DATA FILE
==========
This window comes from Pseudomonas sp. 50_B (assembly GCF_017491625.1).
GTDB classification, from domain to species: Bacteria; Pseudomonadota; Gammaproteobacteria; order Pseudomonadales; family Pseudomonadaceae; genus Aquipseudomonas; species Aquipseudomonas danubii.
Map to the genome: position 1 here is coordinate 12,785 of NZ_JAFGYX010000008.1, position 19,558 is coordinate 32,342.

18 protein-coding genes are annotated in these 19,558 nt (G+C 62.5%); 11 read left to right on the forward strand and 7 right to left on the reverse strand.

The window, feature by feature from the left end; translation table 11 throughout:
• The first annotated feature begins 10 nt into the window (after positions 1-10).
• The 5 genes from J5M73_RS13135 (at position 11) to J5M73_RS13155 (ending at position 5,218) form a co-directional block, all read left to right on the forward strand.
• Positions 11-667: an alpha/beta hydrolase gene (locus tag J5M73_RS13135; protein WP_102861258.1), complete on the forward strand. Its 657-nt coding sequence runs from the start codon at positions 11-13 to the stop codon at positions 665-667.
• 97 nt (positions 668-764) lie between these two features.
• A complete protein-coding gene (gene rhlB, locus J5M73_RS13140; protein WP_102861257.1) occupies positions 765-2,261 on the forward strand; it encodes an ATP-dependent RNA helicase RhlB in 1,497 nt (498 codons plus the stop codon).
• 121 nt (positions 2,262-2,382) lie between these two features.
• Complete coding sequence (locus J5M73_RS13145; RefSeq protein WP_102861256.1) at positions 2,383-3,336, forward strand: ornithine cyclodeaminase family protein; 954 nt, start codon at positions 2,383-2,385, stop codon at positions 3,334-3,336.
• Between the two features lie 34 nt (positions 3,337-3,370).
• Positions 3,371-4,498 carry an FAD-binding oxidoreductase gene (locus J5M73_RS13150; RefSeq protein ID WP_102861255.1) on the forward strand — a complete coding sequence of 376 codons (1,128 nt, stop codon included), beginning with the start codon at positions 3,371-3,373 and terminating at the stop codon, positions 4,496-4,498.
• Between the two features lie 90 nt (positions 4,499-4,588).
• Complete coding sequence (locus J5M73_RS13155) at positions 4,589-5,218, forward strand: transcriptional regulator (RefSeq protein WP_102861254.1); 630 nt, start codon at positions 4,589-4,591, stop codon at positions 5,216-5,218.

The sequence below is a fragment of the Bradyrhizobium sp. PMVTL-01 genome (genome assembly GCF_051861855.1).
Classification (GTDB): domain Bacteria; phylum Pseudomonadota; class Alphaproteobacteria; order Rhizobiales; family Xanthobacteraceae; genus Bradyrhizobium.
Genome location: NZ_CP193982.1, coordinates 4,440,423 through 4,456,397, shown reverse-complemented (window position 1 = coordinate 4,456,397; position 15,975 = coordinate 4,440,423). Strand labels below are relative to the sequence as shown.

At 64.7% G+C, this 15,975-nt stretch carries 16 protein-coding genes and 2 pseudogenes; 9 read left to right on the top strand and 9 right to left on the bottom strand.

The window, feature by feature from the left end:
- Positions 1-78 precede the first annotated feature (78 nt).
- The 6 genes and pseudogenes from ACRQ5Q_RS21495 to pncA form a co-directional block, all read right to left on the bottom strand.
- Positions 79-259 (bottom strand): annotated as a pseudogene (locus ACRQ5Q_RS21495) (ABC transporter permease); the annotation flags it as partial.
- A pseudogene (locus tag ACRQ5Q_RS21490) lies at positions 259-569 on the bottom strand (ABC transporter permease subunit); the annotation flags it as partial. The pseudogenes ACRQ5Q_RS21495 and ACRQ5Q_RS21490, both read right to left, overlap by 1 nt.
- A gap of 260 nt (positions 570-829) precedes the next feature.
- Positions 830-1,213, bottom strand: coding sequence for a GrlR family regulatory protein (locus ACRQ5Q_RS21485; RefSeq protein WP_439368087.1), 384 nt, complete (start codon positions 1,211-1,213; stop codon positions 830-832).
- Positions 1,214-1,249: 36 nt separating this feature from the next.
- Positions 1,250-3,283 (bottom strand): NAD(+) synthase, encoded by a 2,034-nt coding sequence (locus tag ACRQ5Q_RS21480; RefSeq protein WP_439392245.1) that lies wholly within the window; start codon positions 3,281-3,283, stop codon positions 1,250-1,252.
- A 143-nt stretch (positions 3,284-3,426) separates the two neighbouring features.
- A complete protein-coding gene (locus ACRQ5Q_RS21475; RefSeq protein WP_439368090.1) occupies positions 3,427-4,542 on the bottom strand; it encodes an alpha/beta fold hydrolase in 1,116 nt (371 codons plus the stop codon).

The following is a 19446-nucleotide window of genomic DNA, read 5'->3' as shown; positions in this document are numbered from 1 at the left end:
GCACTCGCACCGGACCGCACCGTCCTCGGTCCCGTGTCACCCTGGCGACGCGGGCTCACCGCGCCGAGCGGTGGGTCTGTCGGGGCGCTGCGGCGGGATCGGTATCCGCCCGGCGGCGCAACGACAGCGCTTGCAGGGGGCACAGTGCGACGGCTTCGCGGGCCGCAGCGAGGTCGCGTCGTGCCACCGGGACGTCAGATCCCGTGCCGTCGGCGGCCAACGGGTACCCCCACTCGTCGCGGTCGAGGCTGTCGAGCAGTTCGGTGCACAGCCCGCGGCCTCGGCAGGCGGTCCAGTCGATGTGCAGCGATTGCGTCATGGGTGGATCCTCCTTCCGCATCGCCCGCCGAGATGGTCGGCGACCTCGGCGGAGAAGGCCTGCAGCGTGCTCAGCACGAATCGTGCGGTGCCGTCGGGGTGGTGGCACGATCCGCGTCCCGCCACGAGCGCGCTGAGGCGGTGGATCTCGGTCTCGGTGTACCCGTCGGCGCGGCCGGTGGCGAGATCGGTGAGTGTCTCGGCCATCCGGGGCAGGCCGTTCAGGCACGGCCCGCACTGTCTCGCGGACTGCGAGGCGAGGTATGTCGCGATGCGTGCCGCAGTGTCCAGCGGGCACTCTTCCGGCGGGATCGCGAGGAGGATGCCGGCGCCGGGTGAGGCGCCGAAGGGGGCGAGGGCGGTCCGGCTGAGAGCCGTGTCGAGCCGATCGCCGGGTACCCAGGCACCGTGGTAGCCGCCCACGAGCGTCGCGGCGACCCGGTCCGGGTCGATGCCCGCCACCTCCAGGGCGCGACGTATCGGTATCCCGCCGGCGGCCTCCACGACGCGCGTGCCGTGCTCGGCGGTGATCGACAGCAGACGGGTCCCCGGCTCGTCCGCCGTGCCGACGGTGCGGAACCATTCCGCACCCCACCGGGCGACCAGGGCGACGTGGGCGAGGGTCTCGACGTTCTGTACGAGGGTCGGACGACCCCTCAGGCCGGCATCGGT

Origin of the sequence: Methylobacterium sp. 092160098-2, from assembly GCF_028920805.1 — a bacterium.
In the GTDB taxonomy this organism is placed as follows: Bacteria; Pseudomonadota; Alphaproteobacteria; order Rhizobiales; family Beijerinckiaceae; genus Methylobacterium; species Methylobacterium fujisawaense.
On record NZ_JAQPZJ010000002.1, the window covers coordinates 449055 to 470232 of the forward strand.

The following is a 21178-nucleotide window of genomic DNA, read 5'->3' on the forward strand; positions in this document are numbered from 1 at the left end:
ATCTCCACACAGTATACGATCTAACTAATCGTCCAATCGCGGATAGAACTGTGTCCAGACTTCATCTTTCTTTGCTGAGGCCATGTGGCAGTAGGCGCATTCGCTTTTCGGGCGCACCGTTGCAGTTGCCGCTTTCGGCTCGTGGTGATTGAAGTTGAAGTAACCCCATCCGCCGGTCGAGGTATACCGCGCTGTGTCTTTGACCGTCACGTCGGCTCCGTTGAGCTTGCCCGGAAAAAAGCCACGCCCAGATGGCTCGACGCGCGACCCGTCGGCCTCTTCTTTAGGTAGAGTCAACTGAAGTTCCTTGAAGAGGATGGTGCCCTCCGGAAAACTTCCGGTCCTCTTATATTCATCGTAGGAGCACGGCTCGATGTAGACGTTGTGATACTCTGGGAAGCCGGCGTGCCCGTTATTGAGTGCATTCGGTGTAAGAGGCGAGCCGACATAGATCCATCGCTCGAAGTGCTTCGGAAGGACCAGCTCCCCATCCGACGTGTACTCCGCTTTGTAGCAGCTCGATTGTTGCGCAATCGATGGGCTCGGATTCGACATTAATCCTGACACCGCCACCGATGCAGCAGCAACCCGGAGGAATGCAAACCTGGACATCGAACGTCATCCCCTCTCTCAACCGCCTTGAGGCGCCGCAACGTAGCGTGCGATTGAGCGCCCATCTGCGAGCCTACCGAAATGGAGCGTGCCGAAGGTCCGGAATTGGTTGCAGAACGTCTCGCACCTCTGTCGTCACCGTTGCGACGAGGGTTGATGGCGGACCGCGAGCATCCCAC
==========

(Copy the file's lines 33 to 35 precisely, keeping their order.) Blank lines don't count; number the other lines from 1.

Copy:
GCACTCGCACCGGACCGCACCGTCCTCGGTCCCGTGTCACCCTGGCGACGCGGGCTCACCGCGCCGAGCGGTGGGTCTGTCGGGGCGCTGCGGCGGGATCGGTATCCGCCCGGCGGCGCAACGACAGCGCTTGCAGGGGGCACAGTGCGACGGCTTCGCGGGCCGCAGCGAGGTCGCGTCGTGCCACCGGGACGTCAGATCCCGTGCCGTCGGCGGCCAACGGGTACCCCCACTCGTCGCGGTCGAGGCTGTCGAGCAGTTCGGTGCACAGCCCGCGGCCTCGGCAGGCGGTCCAGTCGATGTGCAGCGATTGCGTCATGGGTGGATCCTCCTTCCGCATCGCCCGCCGAGATGGTCGGCGACCTCGGCGGAGAAGGCCTGCAGCGTGCTCAGCACGAATCGTGCGGTGCCGTCGGGGTGGTGGCACGATCCGCGTCCCGCCACGAGCGCGCTGAGGCGGTGGATCTCGGTCTCGGTGTACCCGTCGGCGCGGCCGGTGGCGAGATCGGTGAGTGTCTCGGCCATCCGGGGCAGGCCGTTCAGGCACGGCCCGCACTGTCTCGCGGACTGCGAGGCGAGGTATGTCGCGATGCGTGCCGCAGTGTCCAGCGGGCACTCTTCCGGCGGGATCGCGAGGAGGATGCCGGCGCCGGGTGAGGCGCCGAAGGGGGCGAGGGCGGTCCGGCTGAGAGCCGTGTCGAGCCGATCGCCGGGTACCCAGGCACCGTGGTAGCCGCCCACGAGCGTCGCGGCGACCCGGTCCGGGTCGATGCCCGCCACCTCCAGGGCGCGACGTATCGGTATCCCGCCGGCGGCCTCCACGACGCGCGTGCCGTGCTCGGCGGTGATCGACAGCAGACGGGTCCCCGGCTCGTCCGCCGTGCCGACGGTGCGGAACCATTCCGCACCCCACCGGGCGACCAGGGCGACGTGGGCGAGGGTCTCGACGTTCTGTACGAGGGTCGGACGACCCCTCAGGCCGGCATCGGT

Origin of the sequence: Methylobacterium sp. 092160098-2, from assembly GCF_028920805.1 — a bacterium.
In the GTDB taxonomy this organism is placed as follows: Bacteria; Pseudomonadota; Alphaproteobacteria; order Rhizobiales; family Beijerinckiaceae; genus Methylobacterium; species Methylobacterium fujisawaense.